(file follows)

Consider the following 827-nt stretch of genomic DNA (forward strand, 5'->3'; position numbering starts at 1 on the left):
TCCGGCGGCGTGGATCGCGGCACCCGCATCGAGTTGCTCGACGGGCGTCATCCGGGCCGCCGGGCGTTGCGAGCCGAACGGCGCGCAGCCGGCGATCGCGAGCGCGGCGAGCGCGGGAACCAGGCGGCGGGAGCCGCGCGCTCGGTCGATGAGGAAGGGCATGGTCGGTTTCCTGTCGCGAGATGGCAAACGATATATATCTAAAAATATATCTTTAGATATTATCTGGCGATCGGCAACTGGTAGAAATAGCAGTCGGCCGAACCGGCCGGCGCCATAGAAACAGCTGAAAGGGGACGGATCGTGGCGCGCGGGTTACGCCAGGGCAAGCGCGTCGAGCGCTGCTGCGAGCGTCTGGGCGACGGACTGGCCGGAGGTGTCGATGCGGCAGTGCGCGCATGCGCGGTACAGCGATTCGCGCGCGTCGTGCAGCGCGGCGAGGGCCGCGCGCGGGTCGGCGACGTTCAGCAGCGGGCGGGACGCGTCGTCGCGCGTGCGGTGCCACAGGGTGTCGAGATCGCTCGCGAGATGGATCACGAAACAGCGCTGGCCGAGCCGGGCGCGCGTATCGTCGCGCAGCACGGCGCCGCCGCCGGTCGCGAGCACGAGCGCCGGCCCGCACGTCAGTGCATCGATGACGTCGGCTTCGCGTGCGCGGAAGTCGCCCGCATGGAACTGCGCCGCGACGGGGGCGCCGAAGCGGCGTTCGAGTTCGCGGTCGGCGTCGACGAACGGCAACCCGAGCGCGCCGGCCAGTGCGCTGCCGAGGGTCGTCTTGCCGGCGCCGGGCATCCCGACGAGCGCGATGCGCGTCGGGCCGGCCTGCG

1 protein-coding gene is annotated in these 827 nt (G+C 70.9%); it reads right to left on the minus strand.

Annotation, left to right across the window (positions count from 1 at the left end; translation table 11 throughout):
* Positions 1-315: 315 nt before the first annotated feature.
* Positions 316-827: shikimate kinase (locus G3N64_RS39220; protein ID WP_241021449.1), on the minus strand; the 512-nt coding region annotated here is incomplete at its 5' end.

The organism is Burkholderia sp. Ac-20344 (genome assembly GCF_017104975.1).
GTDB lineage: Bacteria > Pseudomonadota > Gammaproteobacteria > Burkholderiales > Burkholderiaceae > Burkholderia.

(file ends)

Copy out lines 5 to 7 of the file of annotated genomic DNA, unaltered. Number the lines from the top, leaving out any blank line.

* Positions 1-315: 315 nt before the first annotated feature.
* Positions 316-827: shikimate kinase (locus G3N64_RS39220; protein ID WP_241021449.1), on the minus strand; the 512-nt coding region annotated here is incomplete at its 5' end.

The organism is Burkholderia sp. Ac-20344 (genome assembly GCF_017104975.1).